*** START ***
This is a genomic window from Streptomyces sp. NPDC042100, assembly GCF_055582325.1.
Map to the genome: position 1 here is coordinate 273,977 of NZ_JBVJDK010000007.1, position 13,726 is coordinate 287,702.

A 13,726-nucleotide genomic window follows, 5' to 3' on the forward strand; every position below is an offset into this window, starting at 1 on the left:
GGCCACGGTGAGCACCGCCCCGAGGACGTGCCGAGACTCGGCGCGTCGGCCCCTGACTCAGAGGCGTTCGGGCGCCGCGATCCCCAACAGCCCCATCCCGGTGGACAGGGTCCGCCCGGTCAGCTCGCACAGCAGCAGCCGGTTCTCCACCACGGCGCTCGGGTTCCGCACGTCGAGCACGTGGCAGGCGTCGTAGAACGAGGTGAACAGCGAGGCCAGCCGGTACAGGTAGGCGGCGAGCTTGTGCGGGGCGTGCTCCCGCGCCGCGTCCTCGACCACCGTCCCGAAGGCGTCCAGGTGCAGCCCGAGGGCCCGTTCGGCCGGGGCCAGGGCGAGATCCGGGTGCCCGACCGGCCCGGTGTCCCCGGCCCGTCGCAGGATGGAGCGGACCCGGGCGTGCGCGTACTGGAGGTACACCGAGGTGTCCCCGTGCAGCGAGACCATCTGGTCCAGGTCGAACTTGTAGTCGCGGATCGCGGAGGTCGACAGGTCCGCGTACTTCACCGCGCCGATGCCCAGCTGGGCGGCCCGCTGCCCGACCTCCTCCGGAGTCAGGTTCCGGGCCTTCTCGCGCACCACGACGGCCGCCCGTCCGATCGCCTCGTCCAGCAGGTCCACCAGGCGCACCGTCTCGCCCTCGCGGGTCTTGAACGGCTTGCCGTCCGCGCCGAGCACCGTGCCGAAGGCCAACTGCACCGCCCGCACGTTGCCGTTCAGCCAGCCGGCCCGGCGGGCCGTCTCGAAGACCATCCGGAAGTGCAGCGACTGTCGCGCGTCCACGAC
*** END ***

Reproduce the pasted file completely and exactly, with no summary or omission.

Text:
This is a genomic window from Streptomyces sp. NPDC042100, assembly GCF_055582325.1.
Map to the genome: position 1 here is coordinate 273,977 of NZ_JBVJDK010000007.1, position 13,726 is coordinate 287,702.

A 13,726-nucleotide genomic window follows, 5' to 3' on the forward strand; every position below is an offset into this window, starting at 1 on the left:
GGCCACGGTGAGCACCGCCCCGAGGACGTGCCGAGACTCGGCGCGTCGGCCCCTGACTCAGAGGCGTTCGGGCGCCGCGATCCCCAACAGCCCCATCCCGGTGGACAGGGTCCGCCCGGTCAGCTCGCACAGCAGCAGCCGGTTCTCCACCACGGCGCTCGGGTTCCGCACGTCGAGCACGTGGCAGGCGTCGTAGAACGAGGTGAACAGCGAGGCCAGCCGGTACAGGTAGGCGGCGAGCTTGTGCGGGGCGTGCTCCCGCGCCGCGTCCTCGACCACCGTCCCGAAGGCGTCCAGGTGCAGCCCGAGGGCCCGTTCGGCCGGGGCCAGGGCGAGATCCGGGTGCCCGACCGGCCCGGTGTCCCCGGCCCGTCGCAGGATGGAGCGGACCCGGGCGTGCGCGTACTGGAGGTACACCGAGGTGTCCCCGTGCAGCGAGACCATCTGGTCCAGGTCGAACTTGTAGTCGCGGATCGCGGAGGTCGACAGGTCCGCGTACTTCACCGCGCCGATGCCCAGCTGGGCGGCCCGCTGCCCGACCTCCTCCGGAGTCAGGTTCCGGGCCTTCTCGCGCACCACGACGGCCGCCCGTCCGATCGCCTCGTCCAGCAGGTCCACCAGGCGCACCGTCTCGCCCTCGCGGGTCTTGAACGGCTTGCCGTCCGCGCCGAGCACCGTGCCGAAGGCCAACTGCACCGCCCGCACGTTGCCGTTCAGCCAGCCGGCCCGGCGGGCCGTCTCGAAGACCATCCGGAAGTGCAGCGACTGTCGCGCGTCCACGAC